Life can be surprising, with both welcome and unwelcome surprises.  And it can be predictable, featuring both desirable and unfortunate outcomes.  It seems to me that when we are reading fiction, we expect to encounter both the predictable and the surprising.  In fact, we rather enjoy reading about surprises in other people’s lives – even unwelcome ones – because it makes the reading more interesting, and because the unfortunate event(s) aren’t happening to us.  As a writer, I try to minimise predictability to keep the reader interested.  But if events become too unpredictable, the narrative loses its credibility and the reader’s interest.  So, I believe that, as in life, the narrative should have a mixture of predictable and surprising events, where the predictable isn’t just routine, and the surprising isn’t unbelievable.

Here are some examples from Fishing in Foreign Seas regarding the relationship between John (the main male character, Jamie’s younger brother) and Michele, John’s girlfriend.  John is a fancier of the  ladies, and he is somewhat mesmerised by Caterina, Jamie’s fiance.  But, at the same time, he is a bit shy about his first contact with a lady.  During a dinner dance on New Year’ Eve, there is this exchange between Caterina and John:

<“John, there’s a girl over there who’s got her eyes on you.”


“The girl with brown hair in the yellow dress at that table there to my left.”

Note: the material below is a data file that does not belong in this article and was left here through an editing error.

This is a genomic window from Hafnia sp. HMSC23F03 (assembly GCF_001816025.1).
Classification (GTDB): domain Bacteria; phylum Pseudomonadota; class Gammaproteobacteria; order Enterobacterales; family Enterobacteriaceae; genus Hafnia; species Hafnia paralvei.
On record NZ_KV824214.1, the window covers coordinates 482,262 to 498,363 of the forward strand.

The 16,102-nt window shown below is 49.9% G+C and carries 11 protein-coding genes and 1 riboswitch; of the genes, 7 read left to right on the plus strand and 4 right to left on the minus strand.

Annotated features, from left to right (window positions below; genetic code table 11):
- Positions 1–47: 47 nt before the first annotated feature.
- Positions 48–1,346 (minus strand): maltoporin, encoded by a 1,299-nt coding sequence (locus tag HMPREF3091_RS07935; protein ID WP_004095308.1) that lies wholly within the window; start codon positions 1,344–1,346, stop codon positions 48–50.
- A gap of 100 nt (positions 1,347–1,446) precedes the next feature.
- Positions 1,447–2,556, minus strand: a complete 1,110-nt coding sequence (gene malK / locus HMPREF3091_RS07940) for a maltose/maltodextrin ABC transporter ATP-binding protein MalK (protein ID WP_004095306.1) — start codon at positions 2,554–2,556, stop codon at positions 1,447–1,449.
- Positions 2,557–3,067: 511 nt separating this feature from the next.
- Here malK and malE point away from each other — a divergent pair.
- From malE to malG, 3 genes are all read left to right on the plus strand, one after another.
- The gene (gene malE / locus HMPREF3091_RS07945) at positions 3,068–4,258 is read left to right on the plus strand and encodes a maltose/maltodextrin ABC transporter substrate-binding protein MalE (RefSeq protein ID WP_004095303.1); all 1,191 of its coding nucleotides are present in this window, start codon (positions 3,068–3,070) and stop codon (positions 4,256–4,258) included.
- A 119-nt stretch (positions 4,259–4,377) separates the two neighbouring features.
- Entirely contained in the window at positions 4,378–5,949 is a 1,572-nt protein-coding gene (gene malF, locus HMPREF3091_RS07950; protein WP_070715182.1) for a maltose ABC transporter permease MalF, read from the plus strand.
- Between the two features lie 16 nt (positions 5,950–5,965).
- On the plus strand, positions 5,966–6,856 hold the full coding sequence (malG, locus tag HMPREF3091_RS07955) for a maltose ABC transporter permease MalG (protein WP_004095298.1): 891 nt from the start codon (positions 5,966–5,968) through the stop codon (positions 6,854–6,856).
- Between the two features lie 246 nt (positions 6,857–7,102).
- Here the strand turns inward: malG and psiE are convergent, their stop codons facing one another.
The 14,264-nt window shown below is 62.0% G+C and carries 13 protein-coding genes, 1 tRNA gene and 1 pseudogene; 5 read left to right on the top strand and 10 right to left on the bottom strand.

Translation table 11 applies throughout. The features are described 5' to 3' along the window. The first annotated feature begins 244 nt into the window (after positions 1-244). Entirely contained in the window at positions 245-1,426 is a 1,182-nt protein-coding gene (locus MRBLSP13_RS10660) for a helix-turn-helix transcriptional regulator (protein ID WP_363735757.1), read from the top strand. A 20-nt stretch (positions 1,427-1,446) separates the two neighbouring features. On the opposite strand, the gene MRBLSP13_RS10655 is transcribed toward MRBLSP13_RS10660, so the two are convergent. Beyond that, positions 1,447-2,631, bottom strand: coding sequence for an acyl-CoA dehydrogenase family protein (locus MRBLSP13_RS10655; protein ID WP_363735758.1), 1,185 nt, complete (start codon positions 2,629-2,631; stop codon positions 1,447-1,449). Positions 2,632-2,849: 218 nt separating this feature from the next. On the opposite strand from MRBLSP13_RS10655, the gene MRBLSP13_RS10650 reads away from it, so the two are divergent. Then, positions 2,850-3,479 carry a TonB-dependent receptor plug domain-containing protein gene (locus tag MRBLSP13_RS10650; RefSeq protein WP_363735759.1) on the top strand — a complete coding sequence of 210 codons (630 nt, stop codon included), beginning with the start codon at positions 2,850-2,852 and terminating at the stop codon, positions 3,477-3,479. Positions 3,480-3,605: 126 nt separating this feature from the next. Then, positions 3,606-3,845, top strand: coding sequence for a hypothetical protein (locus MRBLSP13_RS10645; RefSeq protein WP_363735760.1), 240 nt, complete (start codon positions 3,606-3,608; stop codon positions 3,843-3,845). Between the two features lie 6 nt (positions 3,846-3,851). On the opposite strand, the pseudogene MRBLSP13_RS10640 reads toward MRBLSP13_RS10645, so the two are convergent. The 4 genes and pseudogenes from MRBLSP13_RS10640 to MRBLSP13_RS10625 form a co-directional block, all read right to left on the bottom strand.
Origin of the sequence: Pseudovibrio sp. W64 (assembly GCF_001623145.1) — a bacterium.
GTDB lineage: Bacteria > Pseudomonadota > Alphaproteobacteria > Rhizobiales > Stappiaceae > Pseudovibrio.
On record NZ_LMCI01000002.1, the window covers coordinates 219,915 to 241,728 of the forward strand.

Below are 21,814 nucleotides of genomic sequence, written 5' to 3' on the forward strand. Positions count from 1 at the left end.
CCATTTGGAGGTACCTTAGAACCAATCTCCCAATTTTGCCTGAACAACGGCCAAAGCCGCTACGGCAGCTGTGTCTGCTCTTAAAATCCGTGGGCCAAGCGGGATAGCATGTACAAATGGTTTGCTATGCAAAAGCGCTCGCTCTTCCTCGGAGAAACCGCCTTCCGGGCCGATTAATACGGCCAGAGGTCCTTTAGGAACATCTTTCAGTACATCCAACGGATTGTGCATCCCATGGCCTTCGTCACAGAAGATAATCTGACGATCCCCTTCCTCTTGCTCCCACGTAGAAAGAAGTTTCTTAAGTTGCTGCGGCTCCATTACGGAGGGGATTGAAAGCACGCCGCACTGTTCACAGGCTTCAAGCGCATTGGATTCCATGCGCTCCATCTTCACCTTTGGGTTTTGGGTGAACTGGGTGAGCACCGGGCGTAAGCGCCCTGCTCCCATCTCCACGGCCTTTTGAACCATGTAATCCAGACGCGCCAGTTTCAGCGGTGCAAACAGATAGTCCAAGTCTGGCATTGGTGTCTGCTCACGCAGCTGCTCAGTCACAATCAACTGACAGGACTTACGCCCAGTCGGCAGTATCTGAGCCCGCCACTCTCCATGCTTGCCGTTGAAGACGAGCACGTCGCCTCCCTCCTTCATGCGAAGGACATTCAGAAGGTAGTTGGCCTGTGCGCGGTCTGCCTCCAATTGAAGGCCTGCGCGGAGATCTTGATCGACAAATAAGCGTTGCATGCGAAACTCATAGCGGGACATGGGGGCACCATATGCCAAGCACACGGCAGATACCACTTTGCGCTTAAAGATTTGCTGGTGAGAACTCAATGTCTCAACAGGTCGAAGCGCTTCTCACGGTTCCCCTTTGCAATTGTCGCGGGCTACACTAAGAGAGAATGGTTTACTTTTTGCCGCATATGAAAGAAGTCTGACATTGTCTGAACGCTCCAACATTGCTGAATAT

“I think she’s watching you.”

“No she isn’t, John.”

“Well, maybe you’re right.”

“Why don’t you ask her to dance?  She is quite pretty.”

“No, I don’t think so – I don’t know her.”

“It doesn’t matter!  Go on, John, ask her to dance!”

Reluctantly, he took her back to their table, and disappeared across the dance floor.  A few minutes later, she saw that John was dancing with the girl in the yellow dress and they seemed to be having an animated conversation.>

That’s all reasonably predictable.  But later in the evening (in Philadelphia), this is what happens:

On the way home, after continued prodding from his mother, John confessed: “Her name is Michele, she’s French, her father works at the French consulate, and she’s a nurse at Pennsylvania Hospital.”

That’s a bit of s surprise!

Some months later, Caterina and Michele are sharing a room in Jamie and John’s family house.  Look at the differences in the attitudes of the two women (one Sicilian, the other Parisian) to their bodies:

Michele proceeded to strip herself naked, tossing the clothes on her bed, picked up a towel and disappeared into the bathroom.  When she returned, she toweled herself at the foot of Caterina’s bed and began to make conversation.